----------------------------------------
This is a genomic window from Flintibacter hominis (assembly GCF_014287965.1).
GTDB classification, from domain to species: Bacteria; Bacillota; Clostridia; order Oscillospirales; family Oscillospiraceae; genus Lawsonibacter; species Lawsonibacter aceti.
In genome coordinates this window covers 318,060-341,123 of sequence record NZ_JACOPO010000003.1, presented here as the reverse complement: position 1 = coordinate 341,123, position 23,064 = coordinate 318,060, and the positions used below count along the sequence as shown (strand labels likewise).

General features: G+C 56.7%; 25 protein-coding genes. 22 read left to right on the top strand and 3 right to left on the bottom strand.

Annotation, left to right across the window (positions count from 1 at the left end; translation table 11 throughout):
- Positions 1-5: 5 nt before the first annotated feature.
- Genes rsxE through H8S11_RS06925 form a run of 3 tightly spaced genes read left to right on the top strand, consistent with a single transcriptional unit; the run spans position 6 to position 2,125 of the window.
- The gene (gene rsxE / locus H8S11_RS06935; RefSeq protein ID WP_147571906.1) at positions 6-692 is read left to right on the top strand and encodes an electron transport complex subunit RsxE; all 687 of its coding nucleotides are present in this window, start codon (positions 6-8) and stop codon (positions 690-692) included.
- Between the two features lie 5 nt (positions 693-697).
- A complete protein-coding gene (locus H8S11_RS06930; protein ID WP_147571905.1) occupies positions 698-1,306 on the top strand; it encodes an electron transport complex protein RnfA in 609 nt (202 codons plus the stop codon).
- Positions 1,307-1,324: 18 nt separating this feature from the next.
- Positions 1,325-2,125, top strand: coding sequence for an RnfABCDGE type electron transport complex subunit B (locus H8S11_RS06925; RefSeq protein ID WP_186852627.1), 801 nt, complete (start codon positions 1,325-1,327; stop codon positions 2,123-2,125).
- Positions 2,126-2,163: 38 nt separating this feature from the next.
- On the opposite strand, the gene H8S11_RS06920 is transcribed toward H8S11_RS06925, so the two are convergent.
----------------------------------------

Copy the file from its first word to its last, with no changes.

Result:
This is a genomic window from Flintibacter hominis (assembly GCF_014287965.1).
GTDB classification, from domain to species: Bacteria; Bacillota; Clostridia; order Oscillospirales; family Oscillospiraceae; genus Lawsonibacter; species Lawsonibacter aceti.
In genome coordinates this window covers 318,060-341,123 of sequence record NZ_JACOPO010000003.1, presented here as the reverse complement: position 1 = coordinate 341,123, position 23,064 = coordinate 318,060, and the positions used below count along the sequence as shown (strand labels likewise).

General features: G+C 56.7%; 25 protein-coding genes. 22 read left to right on the top strand and 3 right to left on the bottom strand.

Annotation, left to right across the window (positions count from 1 at the left end; translation table 11 throughout):
- Positions 1-5: 5 nt before the first annotated feature.
- Genes rsxE through H8S11_RS06925 form a run of 3 tightly spaced genes read left to right on the top strand, consistent with a single transcriptional unit; the run spans position 6 to position 2,125 of the window.
- The gene (gene rsxE / locus H8S11_RS06935; RefSeq protein ID WP_147571906.1) at positions 6-692 is read left to right on the top strand and encodes an electron transport complex subunit RsxE; all 687 of its coding nucleotides are present in this window, start codon (positions 6-8) and stop codon (positions 690-692) included.
- Between the two features lie 5 nt (positions 693-697).
- A complete protein-coding gene (locus H8S11_RS06930; protein ID WP_147571905.1) occupies positions 698-1,306 on the top strand; it encodes an electron transport complex protein RnfA in 609 nt (202 codons plus the stop codon).
- Positions 1,307-1,324: 18 nt separating this feature from the next.
- Positions 1,325-2,125, top strand: coding sequence for an RnfABCDGE type electron transport complex subunit B (locus H8S11_RS06925; RefSeq protein ID WP_186852627.1), 801 nt, complete (start codon positions 1,325-1,327; stop codon positions 2,123-2,125).
- Positions 2,126-2,163: 38 nt separating this feature from the next.
- On the opposite strand, the gene H8S11_RS06920 is transcribed toward H8S11_RS06925, so the two are convergent.